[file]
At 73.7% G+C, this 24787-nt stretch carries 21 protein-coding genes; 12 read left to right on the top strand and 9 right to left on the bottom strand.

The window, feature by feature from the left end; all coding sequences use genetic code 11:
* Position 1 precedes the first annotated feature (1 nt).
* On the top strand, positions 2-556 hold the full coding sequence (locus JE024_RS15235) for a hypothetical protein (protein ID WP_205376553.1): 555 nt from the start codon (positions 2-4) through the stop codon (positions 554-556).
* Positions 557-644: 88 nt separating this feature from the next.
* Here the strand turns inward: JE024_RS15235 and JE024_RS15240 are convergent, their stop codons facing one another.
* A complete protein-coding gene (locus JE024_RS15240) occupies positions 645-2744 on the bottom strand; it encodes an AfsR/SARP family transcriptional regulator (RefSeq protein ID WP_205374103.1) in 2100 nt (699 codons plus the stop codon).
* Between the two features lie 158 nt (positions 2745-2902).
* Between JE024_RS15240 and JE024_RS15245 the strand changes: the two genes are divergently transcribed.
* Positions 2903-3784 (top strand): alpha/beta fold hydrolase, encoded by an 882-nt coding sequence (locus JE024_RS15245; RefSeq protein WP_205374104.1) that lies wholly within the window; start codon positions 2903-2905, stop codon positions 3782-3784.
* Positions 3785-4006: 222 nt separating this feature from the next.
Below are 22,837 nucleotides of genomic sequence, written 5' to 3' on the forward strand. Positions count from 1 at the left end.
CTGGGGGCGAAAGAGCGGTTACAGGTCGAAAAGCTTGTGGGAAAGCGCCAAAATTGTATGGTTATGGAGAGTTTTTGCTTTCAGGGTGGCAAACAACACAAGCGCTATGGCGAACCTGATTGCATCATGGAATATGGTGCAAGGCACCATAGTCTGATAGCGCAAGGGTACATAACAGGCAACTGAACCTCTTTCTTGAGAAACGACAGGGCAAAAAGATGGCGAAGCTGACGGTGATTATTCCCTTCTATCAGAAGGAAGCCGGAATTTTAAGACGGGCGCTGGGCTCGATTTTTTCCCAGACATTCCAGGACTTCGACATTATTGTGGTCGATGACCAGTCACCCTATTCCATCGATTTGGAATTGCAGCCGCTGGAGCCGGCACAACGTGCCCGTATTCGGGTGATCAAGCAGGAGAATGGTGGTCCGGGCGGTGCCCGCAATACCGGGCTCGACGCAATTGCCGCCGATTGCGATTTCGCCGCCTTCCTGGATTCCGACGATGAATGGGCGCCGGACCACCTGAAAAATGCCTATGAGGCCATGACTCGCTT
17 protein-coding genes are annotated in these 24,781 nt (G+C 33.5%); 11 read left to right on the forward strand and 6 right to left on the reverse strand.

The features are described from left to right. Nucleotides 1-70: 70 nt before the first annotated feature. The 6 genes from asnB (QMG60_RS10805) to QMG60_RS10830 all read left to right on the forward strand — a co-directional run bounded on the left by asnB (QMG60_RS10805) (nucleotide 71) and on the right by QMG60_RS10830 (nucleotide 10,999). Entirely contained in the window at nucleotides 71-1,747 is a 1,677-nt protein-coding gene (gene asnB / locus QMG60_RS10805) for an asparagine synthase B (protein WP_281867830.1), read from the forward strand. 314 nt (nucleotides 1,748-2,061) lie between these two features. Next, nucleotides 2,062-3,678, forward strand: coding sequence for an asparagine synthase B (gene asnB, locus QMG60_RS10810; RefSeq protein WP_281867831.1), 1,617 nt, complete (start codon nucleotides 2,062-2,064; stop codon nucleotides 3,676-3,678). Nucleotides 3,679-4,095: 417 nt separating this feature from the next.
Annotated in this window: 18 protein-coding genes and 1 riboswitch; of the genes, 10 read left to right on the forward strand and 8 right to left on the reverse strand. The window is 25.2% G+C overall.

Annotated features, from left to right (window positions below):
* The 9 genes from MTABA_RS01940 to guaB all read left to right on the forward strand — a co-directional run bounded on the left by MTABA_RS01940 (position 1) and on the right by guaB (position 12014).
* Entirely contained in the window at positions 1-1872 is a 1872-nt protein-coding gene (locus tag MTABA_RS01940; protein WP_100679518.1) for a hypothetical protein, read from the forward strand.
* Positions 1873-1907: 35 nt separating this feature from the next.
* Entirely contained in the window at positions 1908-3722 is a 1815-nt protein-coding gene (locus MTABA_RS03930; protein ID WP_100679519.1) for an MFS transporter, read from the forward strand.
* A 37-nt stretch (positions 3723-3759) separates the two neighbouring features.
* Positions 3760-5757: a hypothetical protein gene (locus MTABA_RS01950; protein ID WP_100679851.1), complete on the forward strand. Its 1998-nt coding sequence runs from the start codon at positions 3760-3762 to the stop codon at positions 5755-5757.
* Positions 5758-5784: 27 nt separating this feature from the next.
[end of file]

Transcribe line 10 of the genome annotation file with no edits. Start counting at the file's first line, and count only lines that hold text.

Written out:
* Positions 2903-3784 (top strand): alpha/beta fold hydrolase, encoded by an 882-nt coding sequence (locus JE024_RS15245; RefSeq protein WP_205374104.1) that lies wholly within the window; start codon positions 2903-2905, stop codon positions 3782-3784.